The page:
On the face of it, the charges were absurd: most agency science is subject to far more scrutiny, accountability, and oversight, including multiple levels of peer review, than research done in academic settings.  In contrast, research done under the aegis of industry is often subject to no public accountability at all.


Joke Revue: "Frustrated Republicans Argue Pope Should Leave Science To Scientists Who Deny Climate Change"

All this cartoon is missing is a tiny Charlie Baker raising the Confederate flag. Dan Wasserman in the Globe:


Frustrated Republicans Argue Pope Should Leave Science To Scientists Who Deny Climate Change

WASHINGTON—In response to a 184-page papal encyclical that urges immediate action to address the environmental and social consequences of global warming, a coalition of frustrated Republican leaders issued statements Thursday arguing that Pope Francis should leave scientific matters to scientists who deny climate change. “Frankly, it’s not really anyone’s place to make declarations about climate science or global temperature changes unless they’re a scientific expert who has spent years rejecting the concept of climate change,” said former Florida governor Jeb Bush, who added that the pope had neither studied climate science nor ever been among the 3 percent of researchers who stand in opposition to the overwhelmingly dominant position held by the scientific community on climate change, so he had no business speaking on the subject. “Personally, I would never trust anyone as an authority on climate change unless they had done years of research and published papers claiming there isn’t enough conclusive evidence yet. The pope should just stick to theology and let the several dozen scientists who support the scientifically disproven point of view on global warming do the talking.” Bush also told reporters that Pope Francis was unqualified to issue policy recommendations of any kind unless he had personally accepted money from the fossil fuel industry.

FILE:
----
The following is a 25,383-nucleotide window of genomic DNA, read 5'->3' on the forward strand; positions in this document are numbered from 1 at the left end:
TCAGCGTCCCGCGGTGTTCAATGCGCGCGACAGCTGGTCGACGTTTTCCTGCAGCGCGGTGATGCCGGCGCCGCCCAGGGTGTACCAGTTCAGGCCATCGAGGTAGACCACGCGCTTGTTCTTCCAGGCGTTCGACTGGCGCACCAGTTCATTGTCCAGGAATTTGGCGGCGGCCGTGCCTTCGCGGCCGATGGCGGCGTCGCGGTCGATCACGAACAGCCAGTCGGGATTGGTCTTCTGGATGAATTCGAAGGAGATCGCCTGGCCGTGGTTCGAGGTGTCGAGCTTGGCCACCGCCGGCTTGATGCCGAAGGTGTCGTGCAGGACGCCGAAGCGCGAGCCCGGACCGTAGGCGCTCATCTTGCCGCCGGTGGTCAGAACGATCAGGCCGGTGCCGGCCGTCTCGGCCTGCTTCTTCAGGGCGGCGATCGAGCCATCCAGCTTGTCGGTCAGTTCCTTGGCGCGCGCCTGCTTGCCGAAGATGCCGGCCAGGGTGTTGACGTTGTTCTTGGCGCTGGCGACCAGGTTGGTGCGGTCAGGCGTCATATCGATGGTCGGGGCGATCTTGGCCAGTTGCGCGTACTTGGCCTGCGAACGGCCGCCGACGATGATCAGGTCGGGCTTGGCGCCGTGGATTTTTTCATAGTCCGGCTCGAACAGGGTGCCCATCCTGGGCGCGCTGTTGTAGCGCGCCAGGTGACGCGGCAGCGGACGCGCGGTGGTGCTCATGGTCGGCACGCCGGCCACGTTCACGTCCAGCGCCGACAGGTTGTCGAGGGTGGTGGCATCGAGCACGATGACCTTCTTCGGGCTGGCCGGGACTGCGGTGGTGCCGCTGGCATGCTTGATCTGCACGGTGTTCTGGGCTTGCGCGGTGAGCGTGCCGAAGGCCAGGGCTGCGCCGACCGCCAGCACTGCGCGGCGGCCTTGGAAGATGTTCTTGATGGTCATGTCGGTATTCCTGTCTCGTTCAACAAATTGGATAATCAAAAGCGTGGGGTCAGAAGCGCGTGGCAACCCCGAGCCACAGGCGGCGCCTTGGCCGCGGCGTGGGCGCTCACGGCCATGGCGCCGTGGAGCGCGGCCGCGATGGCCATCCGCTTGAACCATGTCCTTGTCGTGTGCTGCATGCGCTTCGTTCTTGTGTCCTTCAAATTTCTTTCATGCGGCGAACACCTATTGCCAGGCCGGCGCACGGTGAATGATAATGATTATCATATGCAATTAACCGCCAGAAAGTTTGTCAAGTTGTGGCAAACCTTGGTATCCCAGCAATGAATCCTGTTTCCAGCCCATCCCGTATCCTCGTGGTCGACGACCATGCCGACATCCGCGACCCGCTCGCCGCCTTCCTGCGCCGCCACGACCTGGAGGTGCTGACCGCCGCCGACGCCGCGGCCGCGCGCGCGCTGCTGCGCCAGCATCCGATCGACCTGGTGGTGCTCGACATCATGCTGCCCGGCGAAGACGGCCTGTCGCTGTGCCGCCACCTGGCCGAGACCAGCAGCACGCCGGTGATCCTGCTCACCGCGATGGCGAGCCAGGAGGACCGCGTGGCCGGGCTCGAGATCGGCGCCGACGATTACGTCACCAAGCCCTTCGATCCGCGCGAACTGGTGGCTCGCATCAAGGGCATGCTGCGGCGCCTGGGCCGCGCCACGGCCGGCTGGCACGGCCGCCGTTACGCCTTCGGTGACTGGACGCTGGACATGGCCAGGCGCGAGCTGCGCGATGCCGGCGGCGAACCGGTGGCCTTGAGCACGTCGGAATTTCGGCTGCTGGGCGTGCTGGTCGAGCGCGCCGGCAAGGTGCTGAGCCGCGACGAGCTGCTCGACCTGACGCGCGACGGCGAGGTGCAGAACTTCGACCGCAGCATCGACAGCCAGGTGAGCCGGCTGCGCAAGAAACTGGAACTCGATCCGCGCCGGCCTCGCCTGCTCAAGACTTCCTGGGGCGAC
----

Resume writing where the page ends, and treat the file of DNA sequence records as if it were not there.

Daniel Kurtzman:

“Political analysts are saying that as a candidate, Donald Trump is ‘a totally unqualified nuisance.’ In other words, he is a legitimate contender for the Republican nomination.” –Conan O’Brien